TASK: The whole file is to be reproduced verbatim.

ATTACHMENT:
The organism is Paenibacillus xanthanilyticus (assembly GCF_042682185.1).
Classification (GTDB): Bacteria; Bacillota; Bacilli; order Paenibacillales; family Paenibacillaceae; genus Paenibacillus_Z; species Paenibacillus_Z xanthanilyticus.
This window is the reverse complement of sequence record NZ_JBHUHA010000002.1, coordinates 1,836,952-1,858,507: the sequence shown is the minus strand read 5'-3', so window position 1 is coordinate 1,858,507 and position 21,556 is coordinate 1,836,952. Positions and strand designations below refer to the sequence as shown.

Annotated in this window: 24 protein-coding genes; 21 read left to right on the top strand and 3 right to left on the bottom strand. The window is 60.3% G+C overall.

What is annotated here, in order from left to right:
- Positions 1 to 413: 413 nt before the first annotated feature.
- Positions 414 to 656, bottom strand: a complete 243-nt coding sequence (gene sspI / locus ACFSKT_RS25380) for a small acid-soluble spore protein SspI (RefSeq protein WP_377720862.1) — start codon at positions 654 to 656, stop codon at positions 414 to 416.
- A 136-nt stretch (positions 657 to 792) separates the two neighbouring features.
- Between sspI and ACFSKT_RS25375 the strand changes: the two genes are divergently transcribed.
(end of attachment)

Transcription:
The organism is Paenibacillus xanthanilyticus (assembly GCF_042682185.1).
Classification (GTDB): Bacteria; Bacillota; Bacilli; order Paenibacillales; family Paenibacillaceae; genus Paenibacillus_Z; species Paenibacillus_Z xanthanilyticus.
This window is the reverse complement of sequence record NZ_JBHUHA010000002.1, coordinates 1,836,952-1,858,507: the sequence shown is the minus strand read 5'-3', so window position 1 is coordinate 1,858,507 and position 21,556 is coordinate 1,836,952. Positions and strand designations below refer to the sequence as shown.

Annotated in this window: 24 protein-coding genes; 21 read left to right on the top strand and 3 right to left on the bottom strand. The window is 60.3% G+C overall.

What is annotated here, in order from left to right:
- Positions 1 to 413: 413 nt before the first annotated feature.
- Positions 414 to 656, bottom strand: a complete 243-nt coding sequence (gene sspI / locus ACFSKT_RS25380) for a small acid-soluble spore protein SspI (RefSeq protein WP_377720862.1) — start codon at positions 654 to 656, stop codon at positions 414 to 416.
- A 136-nt stretch (positions 657 to 792) separates the two neighbouring features.
- Between sspI and ACFSKT_RS25375 the strand changes: the two genes are divergently transcribed.